summer 2018: retrospection in motion
I am sitting on a plane to Colorado as I write this post. This is a plane that has departed after a long day of crying and saying goodbyes, after the most amazing three weeks of my life, after the last summer of my college career. Summer of 2018 has come and gone, coursing and meandering in a way that only comes after you've truly opened yourself to the experience of life. As I am typing this, my heart is unbearably heavy, because it is filled with gratitude, and love, and light, and wonder.
As a college student I have been told by nearly everyone that the internship I end up doing for the summer of my Junior year will pretty much determine the direction of my career. The natural assumption is that I would finally stop pursuing my beloved barely-above-minimum-wage research gigs and finally apply for an internship at a big tech company. It's time to get real now, Tammy. Time to start thinking about the future, your future. Of course, as you may have guessed, I did not follow this piece of well-meaning advice.
Instead, I eventually took a position as a coordinator for AI4ALL, a national nonprofit started by FeiFei Li and Olga Russakovsky at Stanford and Princeton respectively, which aims to increase diversity in the field of Artificial Intelligence through the education of underrepresented minorities. Desperate to obtain a research position with Professor Saenko, the lead for this initiative at my school, I applied. I had no idea how much I would be affected by the program, by the experience of teaching a subject I truly loved, but more importantly, by the people who have completely re-defined how I view the process of learning and research.
For three weeks, I and three other college students taught 25 high school girls the fundamentals of AI and Machine Learning, an ambitious task for which both my colleagues and students rose to the challenge in the most spectacular of ways. There is nothing more inspiring than watching a group of smart, curious young girls completely galvanized by the idea of programming their way to a better future. Watch a shy 16 year old transform into her truest, quirkiest self because of her trust in you and her trust in herself, and you will never be the same again. Every time I looked out at their faces, I remembered exactly how it was to be 16: soft, directionless, and full of hope. In many ways I still feel 16. I still feel eternally young, perpetually confused because somehow I was chosen to appear in a world that seemed impossibly big. An interesting phenomenon that happens, however, is that the size of the world appears to shrink proportionally every time you make a genuine connection with someone else.
I don't remember exactly when, but at some point this program became something so much more than just learning about programming and AI. It became about the people and the community you could build when you put a bunch of people who shared the same passions and interests together. (I have a sneaking suspicion that this may have something to do with the fact that we were all girls.) The true moments of learning happened in lunchtime conversations, in playing silly little games to pass the time, in the seconds and minutes spent laboring over a piece of code together. You never feel it when it happens, but it's only when it's ending that you're hit with the force of a freight truck of how much the people with whom you have been spending almost 40 hours a week truly mean to you.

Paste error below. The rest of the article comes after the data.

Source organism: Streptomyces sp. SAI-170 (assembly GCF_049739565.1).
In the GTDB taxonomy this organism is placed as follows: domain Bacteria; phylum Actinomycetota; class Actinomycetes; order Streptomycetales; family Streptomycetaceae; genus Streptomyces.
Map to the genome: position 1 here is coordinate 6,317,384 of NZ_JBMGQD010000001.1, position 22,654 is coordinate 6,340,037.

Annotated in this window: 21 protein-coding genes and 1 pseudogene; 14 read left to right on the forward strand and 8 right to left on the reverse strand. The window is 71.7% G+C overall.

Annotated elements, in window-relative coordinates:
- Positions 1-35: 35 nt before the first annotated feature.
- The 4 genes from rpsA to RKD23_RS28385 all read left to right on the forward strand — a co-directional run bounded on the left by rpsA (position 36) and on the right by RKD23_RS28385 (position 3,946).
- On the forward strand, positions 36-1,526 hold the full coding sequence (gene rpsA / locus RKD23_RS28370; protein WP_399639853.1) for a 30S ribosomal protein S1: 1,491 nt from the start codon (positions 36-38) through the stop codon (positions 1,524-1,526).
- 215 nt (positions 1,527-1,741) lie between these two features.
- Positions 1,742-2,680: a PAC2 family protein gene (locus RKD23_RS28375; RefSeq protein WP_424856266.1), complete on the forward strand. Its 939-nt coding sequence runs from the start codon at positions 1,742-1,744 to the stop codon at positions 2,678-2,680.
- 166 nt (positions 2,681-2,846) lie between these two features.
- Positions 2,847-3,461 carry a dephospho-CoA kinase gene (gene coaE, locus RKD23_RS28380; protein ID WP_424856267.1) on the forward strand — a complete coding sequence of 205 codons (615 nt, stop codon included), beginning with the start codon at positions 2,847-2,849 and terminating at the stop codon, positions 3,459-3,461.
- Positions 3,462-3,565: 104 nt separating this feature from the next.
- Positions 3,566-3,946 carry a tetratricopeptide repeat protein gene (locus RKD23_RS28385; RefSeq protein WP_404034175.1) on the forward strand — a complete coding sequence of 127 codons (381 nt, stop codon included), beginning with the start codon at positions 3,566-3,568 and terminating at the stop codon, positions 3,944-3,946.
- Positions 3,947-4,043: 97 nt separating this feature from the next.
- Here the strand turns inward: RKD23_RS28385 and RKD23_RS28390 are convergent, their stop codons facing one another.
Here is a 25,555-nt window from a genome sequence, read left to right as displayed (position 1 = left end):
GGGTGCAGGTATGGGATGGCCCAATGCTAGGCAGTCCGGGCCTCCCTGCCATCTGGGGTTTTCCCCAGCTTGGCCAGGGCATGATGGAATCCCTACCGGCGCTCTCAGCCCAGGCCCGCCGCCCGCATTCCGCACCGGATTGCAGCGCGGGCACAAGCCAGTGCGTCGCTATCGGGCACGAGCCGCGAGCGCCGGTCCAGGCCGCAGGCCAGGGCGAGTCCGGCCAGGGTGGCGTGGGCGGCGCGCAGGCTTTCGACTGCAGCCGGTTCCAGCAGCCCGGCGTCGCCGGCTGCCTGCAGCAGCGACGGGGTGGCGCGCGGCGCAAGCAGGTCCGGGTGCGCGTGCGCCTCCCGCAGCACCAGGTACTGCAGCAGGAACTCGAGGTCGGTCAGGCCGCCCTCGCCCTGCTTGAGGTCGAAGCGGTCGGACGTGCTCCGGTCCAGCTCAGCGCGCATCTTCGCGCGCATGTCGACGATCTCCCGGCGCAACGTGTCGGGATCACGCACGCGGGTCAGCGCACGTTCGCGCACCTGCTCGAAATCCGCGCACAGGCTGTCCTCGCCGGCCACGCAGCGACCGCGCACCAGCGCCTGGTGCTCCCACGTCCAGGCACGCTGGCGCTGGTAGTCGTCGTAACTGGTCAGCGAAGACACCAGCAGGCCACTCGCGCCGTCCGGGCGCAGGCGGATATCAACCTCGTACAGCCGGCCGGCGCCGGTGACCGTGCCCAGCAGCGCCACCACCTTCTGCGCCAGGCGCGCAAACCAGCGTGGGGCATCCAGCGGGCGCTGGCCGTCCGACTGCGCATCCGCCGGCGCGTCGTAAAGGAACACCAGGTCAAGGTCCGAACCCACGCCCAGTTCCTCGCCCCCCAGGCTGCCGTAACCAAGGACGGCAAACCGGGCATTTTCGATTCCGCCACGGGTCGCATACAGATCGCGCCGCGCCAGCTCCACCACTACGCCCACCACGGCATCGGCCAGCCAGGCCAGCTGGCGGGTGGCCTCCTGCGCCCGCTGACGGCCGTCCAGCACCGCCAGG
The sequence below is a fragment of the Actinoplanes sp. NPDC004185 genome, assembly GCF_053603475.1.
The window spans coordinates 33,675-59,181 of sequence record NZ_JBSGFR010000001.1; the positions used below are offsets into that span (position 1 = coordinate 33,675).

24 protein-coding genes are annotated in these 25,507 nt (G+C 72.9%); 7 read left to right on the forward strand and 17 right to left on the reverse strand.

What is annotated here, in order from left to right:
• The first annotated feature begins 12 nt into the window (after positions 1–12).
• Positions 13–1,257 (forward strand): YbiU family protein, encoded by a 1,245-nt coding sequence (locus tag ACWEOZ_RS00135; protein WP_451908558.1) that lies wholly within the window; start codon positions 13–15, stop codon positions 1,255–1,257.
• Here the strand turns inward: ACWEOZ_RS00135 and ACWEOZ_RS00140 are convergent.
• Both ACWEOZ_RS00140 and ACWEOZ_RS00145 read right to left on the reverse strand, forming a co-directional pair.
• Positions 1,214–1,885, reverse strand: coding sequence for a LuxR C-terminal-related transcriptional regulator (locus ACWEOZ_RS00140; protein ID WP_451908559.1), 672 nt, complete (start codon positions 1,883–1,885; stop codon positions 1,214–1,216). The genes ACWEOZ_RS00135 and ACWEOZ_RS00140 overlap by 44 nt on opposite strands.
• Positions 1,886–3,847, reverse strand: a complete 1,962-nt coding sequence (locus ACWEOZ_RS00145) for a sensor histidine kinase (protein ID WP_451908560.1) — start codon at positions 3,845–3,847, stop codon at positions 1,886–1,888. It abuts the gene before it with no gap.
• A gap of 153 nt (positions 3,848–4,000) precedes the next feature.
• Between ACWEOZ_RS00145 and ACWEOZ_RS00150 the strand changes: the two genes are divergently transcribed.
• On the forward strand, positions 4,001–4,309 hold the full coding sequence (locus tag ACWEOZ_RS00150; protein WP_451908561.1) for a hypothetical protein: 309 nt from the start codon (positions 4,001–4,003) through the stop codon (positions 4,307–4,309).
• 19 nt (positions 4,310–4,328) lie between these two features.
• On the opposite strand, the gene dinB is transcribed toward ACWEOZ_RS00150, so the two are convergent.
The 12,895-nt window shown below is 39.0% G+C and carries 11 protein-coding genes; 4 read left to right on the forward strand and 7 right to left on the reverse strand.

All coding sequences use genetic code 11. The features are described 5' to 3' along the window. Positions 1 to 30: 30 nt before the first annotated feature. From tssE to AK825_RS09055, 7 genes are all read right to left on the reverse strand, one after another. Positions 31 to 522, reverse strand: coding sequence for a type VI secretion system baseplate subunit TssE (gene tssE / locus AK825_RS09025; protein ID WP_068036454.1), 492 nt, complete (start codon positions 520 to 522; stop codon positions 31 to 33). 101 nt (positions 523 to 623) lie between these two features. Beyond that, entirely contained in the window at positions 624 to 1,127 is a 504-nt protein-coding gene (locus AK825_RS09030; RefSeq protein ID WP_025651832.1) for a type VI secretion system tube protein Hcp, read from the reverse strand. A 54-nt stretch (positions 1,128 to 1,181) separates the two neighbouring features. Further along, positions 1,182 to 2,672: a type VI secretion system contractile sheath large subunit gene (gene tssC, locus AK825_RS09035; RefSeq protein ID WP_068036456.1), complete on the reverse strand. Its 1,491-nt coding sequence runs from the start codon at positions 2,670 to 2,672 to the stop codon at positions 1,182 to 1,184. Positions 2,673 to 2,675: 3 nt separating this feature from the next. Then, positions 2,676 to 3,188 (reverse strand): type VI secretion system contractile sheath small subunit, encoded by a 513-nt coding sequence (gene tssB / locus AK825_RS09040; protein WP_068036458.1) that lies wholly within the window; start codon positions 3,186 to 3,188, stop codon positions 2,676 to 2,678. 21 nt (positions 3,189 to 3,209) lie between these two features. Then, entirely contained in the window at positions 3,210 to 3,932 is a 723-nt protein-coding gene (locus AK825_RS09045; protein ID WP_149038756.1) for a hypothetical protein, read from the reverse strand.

This is a post dedicated to all of the girls who have inspired me. Thank you for showing me through all the hard work you have put into understanding a topic that might have seemed faraway and obscure, for your incredible kindness that encompasses everyone around you, for reminding me in just your existence alone that maybe, just maybe, there is hope for us all.
When somebody tells you that you have changed their lives, you will never look at yourself the same way again. Perhaps I needed this more than I realized (also probably why I cried more than I thought I would). I often compare life to calling into the void and waiting for some sort of an echo back. Today, and every day in the past three weeks, I have heard a call back. Perhaps we all need to be reminded that the stones we cast into the wild will eventually cause a ripple. It may be small, but it is absolutely, unequivocally and defiantly there.
Naturally, given the sappy and sentimental nature of this post, you can surmise that the goodbye was tearful and drawn out. Today was a day suffused with emotion, of gratitude on both ends, and also of reluctance to part from the friends who have become so dear in such a short amount of time. This is not goodbye forever, my friends, not by a long shot and I have never been more excited for the future.
In the end, what I would like to leave behind, is something that my Zen teacher told me earlier this week:
In order to save others, you must open yourself to having the others save you first.
So thank you, thank you for saving me.